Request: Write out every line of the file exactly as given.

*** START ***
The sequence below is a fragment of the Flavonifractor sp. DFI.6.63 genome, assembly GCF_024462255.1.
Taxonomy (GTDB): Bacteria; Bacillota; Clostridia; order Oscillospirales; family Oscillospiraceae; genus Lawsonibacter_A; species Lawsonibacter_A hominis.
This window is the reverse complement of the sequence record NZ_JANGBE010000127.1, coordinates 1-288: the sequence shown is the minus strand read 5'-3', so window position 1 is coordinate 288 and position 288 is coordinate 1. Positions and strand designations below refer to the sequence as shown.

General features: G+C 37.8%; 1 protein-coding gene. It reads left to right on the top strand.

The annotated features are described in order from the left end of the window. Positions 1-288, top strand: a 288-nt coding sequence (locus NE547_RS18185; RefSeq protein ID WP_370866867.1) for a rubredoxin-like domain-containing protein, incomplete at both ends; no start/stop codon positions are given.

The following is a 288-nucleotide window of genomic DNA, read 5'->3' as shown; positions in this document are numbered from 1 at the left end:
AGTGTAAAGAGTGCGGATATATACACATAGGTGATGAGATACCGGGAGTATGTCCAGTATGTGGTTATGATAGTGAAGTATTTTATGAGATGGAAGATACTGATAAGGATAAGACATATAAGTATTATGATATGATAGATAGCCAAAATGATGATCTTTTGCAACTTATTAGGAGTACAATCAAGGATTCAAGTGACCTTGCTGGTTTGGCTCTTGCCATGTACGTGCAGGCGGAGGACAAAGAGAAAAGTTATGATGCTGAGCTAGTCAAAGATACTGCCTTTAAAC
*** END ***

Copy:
The sequence below is a fragment of the Flavonifractor sp. DFI.6.63 genome, assembly GCF_024462255.1.
Taxonomy (GTDB): Bacteria; Bacillota; Clostridia; order Oscillospirales; family Oscillospiraceae; genus Lawsonibacter_A; species Lawsonibacter_A hominis.
This window is the reverse complement of the sequence record NZ_JANGBE010000127.1, coordinates 1-288: the sequence shown is the minus strand read 5'-3', so window position 1 is coordinate 288 and position 288 is coordinate 1. Positions and strand designations below refer to the sequence as shown.

General features: G+C 37.8%; 1 protein-coding gene. It reads left to right on the top strand.

The annotated features are described in order from the left end of the window. Positions 1-288, top strand: a 288-nt coding sequence (locus NE547_RS18185; RefSeq protein ID WP_370866867.1) for a rubredoxin-like domain-containing protein, incomplete at both ends; no start/stop codon positions are given.

The following is a 288-nucleotide window of genomic DNA, read 5'->3' as shown; positions in this document are numbered from 1 at the left end:
AGTGTAAAGAGTGCGGATATATACACATAGGTGATGAGATACCGGGAGTATGTCCAGTATGTGGTTATGATAGTGAAGTATTTTATGAGATGGAAGATACTGATAAGGATAAGACATATAAGTATTATGATATGATAGATAGCCAAAATGATGATCTTTTGCAACTTATTAGGAGTACAATCAAGGATTCAAGTGACCTTGCTGGTTTGGCTCTTGCCATGTACGTGCAGGCGGAGGACAAAGAGAAAAGTTATGATGCTGAGCTAGTCAAAGATACTGCCTTTAAAC